I’ve been really behind on my posts lately, too many things going on I guess!
The dogs an I attended our first Rally Obedience Trial on November 18th & 19th. Riggs and I had just completed our first Rally class, and the training center was hosting their first CARO trial so I figured what the heck!
My original plan was to enter both dogs in one novice class just to get our feet wet and give it a try, but my friend Jade (owner of Where’s Your Sit? dog training) and our trial host convinced me to sign up for at a second day as well. And I’m so pleased that she did!
She kindly planned for Mr. Riggs to have his run first – which was good since I haven’t benched him much in the car and wasn’t sure how good he’d be without letting off some steam first! Our course Saturday morning was fair but challenging. I was relieved to see so many signs where we could stop and reward the dogs (even though I messed that part up), but there were some signs we hadn’t yet practiced in class, and a few details I didn’t know about. In class the most signs we’ve done in a practice course has been about 6-8 and Riggs has been doing very well with them. He still needs the treats for motivation or to keep from jumping on me during our “fast pace” sign; but overall with very little experience I’ve been super pleased with how he has done.
Needless to say it was a big jump from 8 signs in a course, to 22. I tried to get him through the course properly, but about half way through gave up and we FEO’d using treats to regain our focus and complete the course. As it turned out I wouldn’t have passed anyway due to my mistakes, but I thought he did just great for where he is at in his training. The training hall where the trial took place wasn’t huge, so even with everyone being very mindful and considerate there was a fair bit of commotion with dogs being benched and people waiting their turn. I was very pleased with how attentive he remained, how happy he was to work, and how much he tried for me. So it was a real positive for both of us. Looking at our score sheet our deductions all made sense, and should be pretty easy to correct for next time. Him maturing a bit will help a lot as well!
My biggest mistake (which I made in Tess’ run as well) was giving treats at the wrong time. I’m sure my instructor told me multiple times, but it hadn’t quite sunk into my brain. We can only offer rewards at the end of stationary signs, I decided I could treat anytime the dog was sitting or laying down. NOT ALLOWED 🙂 So live and learn!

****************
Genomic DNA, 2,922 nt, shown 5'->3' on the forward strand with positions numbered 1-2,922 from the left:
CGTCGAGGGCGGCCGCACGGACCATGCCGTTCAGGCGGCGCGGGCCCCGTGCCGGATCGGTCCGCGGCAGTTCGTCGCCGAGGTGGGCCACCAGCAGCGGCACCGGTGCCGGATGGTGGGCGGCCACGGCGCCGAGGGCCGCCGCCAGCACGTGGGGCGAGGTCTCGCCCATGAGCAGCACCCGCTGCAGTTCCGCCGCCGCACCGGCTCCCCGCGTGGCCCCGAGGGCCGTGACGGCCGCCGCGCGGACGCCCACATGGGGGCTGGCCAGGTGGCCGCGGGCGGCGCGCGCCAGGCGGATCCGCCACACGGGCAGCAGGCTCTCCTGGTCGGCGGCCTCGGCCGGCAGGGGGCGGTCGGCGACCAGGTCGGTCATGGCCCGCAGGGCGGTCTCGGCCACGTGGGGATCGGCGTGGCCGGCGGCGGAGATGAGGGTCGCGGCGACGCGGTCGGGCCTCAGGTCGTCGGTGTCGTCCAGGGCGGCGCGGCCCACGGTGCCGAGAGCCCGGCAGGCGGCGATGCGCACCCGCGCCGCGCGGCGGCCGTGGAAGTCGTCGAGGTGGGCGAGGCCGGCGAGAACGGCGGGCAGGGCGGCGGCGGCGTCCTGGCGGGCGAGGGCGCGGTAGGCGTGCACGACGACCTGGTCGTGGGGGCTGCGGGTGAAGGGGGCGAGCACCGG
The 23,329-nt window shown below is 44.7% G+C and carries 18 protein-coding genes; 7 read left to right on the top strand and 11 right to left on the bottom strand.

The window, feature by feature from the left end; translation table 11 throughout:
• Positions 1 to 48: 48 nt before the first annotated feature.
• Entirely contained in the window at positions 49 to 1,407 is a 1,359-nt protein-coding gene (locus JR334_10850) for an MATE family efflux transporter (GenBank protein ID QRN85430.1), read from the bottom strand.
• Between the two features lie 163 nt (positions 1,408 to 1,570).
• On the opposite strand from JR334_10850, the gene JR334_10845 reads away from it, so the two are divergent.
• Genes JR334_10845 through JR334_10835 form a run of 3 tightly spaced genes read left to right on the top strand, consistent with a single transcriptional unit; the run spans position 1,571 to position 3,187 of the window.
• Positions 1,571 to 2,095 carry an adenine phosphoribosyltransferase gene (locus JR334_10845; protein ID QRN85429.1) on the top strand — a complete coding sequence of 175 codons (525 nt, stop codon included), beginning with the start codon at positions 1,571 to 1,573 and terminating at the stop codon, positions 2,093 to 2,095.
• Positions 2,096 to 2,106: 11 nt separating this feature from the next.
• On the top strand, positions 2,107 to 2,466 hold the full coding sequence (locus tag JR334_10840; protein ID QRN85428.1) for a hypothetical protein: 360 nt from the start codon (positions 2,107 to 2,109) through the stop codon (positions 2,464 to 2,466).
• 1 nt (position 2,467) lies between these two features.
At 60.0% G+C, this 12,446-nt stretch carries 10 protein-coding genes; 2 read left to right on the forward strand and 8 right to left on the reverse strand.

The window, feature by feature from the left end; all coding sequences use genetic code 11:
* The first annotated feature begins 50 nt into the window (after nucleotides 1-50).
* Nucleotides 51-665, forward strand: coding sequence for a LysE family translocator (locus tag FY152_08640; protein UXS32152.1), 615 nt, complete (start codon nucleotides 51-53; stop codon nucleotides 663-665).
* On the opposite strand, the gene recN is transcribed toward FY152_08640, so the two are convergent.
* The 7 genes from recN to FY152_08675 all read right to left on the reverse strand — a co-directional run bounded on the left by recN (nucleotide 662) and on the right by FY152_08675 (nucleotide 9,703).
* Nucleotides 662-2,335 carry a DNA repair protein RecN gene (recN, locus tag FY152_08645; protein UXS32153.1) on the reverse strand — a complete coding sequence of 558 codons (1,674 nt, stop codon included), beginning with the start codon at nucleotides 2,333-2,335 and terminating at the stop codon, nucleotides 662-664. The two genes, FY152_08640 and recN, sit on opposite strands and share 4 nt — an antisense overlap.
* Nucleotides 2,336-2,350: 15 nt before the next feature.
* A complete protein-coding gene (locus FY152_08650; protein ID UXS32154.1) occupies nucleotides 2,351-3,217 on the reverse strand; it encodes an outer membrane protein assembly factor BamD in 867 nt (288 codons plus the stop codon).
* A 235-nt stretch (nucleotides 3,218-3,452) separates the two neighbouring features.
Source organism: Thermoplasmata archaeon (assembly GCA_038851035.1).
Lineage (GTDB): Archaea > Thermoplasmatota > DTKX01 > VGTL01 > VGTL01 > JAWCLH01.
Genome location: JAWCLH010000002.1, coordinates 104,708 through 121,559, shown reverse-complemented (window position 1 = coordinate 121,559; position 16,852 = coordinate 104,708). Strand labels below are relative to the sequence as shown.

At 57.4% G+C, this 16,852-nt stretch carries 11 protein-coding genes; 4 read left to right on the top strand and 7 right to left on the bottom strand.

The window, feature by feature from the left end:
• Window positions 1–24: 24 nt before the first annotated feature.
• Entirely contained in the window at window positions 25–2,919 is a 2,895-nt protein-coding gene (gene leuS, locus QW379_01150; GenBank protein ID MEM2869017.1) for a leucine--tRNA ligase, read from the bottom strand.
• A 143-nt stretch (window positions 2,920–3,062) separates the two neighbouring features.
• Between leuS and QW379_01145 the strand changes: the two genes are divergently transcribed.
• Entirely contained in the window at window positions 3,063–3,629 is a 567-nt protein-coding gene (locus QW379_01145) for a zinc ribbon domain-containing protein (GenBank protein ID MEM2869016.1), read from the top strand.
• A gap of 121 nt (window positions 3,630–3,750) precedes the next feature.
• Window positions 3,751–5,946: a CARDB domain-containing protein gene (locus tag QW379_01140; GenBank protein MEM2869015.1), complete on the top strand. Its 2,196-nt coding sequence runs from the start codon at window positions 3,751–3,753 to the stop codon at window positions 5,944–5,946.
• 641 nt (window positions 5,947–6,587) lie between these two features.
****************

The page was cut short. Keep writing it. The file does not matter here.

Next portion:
Tess was in the same class as Riggs, so ran the same course. We had just started a new round of classes, so I took her to a grand total of one class two days before the trial! I have done lots of heeling training games with her to help with her reactivity and a lot of “front” work as well. So I was reasonably confident she could do those parts, though it would be a longer duration than we normally do. But I had only practiced some of the signs with her, and only once in the class/trial environment. So I wasn’t sure how she’d do. Heel, Sit, Down – nope never did it; Sit, Pivot, Sit – no again; Spiral/Weave while heeling – nope, nope, nope; Sit, Side Step, Sit – ah what’s that? Poor dog!
She was fabulous! Again with the reward thing I messed us up right out of the gate, but I couldn’t have been more pleased with how she did. Jade was kind enough to take a video for me. I loved how happy she was the whole time we worked!
All in all I was really pleased with both dogs. We hadn’t practiced enough and I made some silly mistakes, but it was a really positive experience for all of us, and the training facility did an awesome job organizing and putting on the trial.
Sunday afternoon we competed again. Again, luckily Riggs went first! We had a different judge for the afternoon trial, so the course was a little different. I thought the signs were a little easier for us…more what we have practiced in class, and it flowed a little more; but the downside of that (for us) was that there weren’t as many opportunities to reward. I knew with Riggs I’d have very little chance of getting him through all the signs with so few rewards in between. The jump from 8-22 would just be more than his little brain could take. So I decided to FEO with him right off the hop. He did awesome! Was such a little star, doing everything just as he would in class and tail wagging the whole time. Not that the day before was bad, but this was just icing on the cake and really allowed him to be successful.
I was really on the fence for what to do with Tess, my inclination was to FEO with her as well, but Jade convinced me (I’m sensing a theme here!) to try to show normally and be ready to FEO if I needed to. She was right again! I got about half way through the course correctly, but Tess was just a little too interested in the signs and started knocking them over and generally just being distracted by them. So I pulled out the treats and finished the rest of the course. She was incredible! I’m sure we made all kinds of mistakes and still have a lot of polishing to do, but with her limited practice I couldn’t have been more thrilled with her. Looking at the score card (outside of the knocked signs) we only had a few deductions over the whole course. So I’m pretty excited about that, once she gets a little less interested in the signs I think we’ll be set! Can’t wait for the next trial to start to pick up some Q’s!!!
A big thanks to Jade and the whole High Tails Pet Resort team for putting on such a great trial, and always being so welcoming and encouraging to all competitors! And thank you to Megan Crane our amazing rally instructor for all the tips and help preparing us for the trial!
The tired dogs (ready to be home) after a weekend of Rally 🙂